Still, almost three-quarters of Americans approve of the way George W. Bush is handling the threat of terrorism in the country, and nearly three out of five also approve of his handling the country’s foreign affairs.
The American people are of two minds on the subject of Iraq. The rhetoric has been ratcheting up daily and everyday in the news there is another reason by the administration to go to war. So it isn’t surprising that most of those surveyed believe that war is inevitable (63%). But even with all the arguments for war, the American public is still moving along cautiously. In addition, their views haven’t changed since an August 2002 poll showed that they still want the United States to get the support of a multi-national coalition, rather than going it alone. (Only four percent don’t think war against Iraq will happen and a quarter say it may.) Fifty-one percent believe Bush is only listening to the advisors who advocate war, rather than receiving a balanced perspective (20%) or even a view opposing the war (11%). Yet, some of the arguments presented by the administration are getting through—almost two-thirds of the public support a preemptive strike philosophy when the U.S. is under threat (including 47% who strongly support it). Roughly about half each of political liberals and Democrats also endorse the right of the U.S. to engage in a preemptive strike. There really is no dissent along party lines or political ideologies, except for the strength of support.
Almost seven in 10 Americans agree (including 44% who agree strongly) that the country should take military action against Iraq only with the support of the international community. This result is basically the same as was found in the same August Times poll when respondents were asked the same question. At that time, 65% of respondents thought the U.S. should not act without the support of a multi-national coalition (including 43% who agreed strongly). This idea is supported by half of political conservatives and 52% of Republicans. Virtually all believe that the 12,000 page weapons declaration submitted by Iraq to the United Nations will not be truthful. Two thirds of the public have no confidence at all that the Iraqis will give a complete and truthful list of their weapons and another 26% say they are not too confident (for a combined 92% who have no confidence). But more than three out of five surveyed don’t think war would be justified, unless there were glaring omissions in the weapons declaration, that is, a pattern of serious violations. Still, more than a fifth say the U.S. and its allies would be justified if only there were a few things left out.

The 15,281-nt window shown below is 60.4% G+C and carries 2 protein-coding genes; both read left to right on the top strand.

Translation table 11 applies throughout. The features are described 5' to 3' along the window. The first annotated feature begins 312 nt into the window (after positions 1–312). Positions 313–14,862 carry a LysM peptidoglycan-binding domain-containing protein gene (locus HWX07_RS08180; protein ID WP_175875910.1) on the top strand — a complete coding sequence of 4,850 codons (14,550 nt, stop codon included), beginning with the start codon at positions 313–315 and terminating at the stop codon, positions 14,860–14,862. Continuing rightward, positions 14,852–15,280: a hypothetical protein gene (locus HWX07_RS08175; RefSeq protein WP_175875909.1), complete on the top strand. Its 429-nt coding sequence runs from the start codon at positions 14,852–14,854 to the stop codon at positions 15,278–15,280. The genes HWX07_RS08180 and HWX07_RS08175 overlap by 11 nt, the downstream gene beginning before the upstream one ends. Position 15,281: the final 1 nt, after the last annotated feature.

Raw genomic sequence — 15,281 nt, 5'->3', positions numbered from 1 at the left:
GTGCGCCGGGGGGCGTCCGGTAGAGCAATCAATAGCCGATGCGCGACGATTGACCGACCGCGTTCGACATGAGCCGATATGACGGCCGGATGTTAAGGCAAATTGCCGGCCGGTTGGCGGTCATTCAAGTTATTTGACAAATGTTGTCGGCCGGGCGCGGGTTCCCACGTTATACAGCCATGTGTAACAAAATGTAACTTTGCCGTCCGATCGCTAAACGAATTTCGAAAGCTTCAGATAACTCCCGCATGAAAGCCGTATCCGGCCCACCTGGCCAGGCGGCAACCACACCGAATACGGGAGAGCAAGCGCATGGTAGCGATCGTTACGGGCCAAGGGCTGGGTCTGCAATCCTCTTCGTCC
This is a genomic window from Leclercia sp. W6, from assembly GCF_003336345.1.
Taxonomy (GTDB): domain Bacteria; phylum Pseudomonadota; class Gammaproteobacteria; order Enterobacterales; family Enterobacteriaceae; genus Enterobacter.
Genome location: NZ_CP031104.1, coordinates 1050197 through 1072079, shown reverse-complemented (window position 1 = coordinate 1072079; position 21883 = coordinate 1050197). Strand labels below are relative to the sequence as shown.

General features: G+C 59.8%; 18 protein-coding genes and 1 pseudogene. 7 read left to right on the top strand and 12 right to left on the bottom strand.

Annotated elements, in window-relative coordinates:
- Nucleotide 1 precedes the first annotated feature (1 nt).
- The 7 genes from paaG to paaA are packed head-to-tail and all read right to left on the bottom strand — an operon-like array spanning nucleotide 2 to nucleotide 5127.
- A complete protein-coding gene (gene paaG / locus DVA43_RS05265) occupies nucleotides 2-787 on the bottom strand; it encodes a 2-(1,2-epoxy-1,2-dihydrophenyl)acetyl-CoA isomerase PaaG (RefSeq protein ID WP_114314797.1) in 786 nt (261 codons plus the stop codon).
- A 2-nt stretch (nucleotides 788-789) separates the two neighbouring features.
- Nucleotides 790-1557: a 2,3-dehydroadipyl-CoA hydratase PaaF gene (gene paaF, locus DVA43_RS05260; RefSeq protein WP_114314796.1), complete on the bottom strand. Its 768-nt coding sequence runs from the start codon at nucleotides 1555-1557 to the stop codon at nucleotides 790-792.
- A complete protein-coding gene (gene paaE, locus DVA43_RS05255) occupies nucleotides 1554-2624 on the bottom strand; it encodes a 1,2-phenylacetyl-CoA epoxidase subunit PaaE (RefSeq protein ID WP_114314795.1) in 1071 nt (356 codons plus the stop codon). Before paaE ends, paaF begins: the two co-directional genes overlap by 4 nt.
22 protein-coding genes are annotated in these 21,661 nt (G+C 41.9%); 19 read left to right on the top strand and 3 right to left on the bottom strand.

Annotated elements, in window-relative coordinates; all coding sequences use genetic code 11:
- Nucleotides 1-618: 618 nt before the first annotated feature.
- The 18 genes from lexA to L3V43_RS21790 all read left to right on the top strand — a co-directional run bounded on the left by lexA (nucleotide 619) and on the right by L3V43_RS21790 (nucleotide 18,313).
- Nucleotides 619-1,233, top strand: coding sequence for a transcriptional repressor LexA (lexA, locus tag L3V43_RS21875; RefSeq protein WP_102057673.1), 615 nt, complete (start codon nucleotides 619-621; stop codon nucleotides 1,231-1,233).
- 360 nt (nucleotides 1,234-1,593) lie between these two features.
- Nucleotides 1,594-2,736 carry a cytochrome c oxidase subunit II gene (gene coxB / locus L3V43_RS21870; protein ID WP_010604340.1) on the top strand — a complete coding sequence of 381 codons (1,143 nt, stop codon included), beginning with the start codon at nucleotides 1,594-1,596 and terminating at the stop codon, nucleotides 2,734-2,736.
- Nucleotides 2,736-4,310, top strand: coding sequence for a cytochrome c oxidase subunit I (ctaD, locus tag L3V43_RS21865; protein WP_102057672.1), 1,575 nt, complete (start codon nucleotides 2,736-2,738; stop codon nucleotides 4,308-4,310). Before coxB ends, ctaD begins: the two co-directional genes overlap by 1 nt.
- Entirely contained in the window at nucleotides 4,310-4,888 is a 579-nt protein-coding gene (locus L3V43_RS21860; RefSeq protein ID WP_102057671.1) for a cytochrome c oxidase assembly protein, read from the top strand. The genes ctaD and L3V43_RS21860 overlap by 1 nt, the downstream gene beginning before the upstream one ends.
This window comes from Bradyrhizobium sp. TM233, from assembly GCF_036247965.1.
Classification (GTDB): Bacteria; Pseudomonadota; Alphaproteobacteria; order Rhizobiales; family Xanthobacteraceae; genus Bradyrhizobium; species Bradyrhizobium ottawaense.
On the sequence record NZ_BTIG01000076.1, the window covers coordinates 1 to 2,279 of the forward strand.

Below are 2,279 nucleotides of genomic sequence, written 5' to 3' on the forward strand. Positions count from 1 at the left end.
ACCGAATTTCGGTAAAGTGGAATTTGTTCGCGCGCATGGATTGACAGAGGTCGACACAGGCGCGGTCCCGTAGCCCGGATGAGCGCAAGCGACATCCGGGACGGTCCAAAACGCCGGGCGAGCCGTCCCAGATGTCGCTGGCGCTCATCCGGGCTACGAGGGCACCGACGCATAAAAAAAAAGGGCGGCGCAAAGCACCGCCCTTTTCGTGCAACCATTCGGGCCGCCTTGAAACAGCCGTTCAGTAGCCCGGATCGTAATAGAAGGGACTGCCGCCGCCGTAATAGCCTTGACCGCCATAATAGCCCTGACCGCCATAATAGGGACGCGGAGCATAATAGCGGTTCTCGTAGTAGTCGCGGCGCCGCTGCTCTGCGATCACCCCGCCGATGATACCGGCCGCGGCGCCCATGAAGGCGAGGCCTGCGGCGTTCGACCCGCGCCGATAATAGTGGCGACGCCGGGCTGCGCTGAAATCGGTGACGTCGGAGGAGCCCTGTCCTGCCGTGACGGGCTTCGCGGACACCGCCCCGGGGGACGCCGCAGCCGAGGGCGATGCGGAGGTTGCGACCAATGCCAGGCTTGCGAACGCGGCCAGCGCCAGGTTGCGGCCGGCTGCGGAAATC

Although most of those interviewed say it is likely that the Iraqis are currently developing weapons of mass destruction—including 59% who say very likely and 31% who say somewhat likely—almost three out of five of those surveyed also believe that it is highly unlikely that the U.N. weapons inspectors will find Iraq’s weapons of mass destruction (38% believe the inspectors will likely find something). However, about half of the respondents think that if the U.N. inspectors don’t find any evidence of these weapons in Iraq, they then would be opposed to invading the Middle East country with U.S. ground troops. Interestingly, women were divided over this idea (45% favor going to war even without evidence, 43% oppose the war), while men were more incline to oppose war without concrete evidence (55% vs. 37% who are in favor of war even without clear proof). More than half each of those politically conservative and self identified as Republicans are in favor of going to war without hard evidence, while roughly about three in five Democrats, moderates and liberals are opposed, as well as independents (53%). Along with opposition to the war without any clear evidence of Iraq manufacturing weapons of mass destruction, the American public also wants the president to show them concrete evidence that Iraq is lying to them. And Bush has not yet made the case. More respondents say that President Bush has not provided enough evidence to go to war with Iraq (72%) than say the president has provided enough evidence. (23%). Also, a large plurality (45%) think the war with Iraq will be a bad thing for the economy, while 28% think the war will be good. About a fifth think it will make no difference one way or the other on the economy.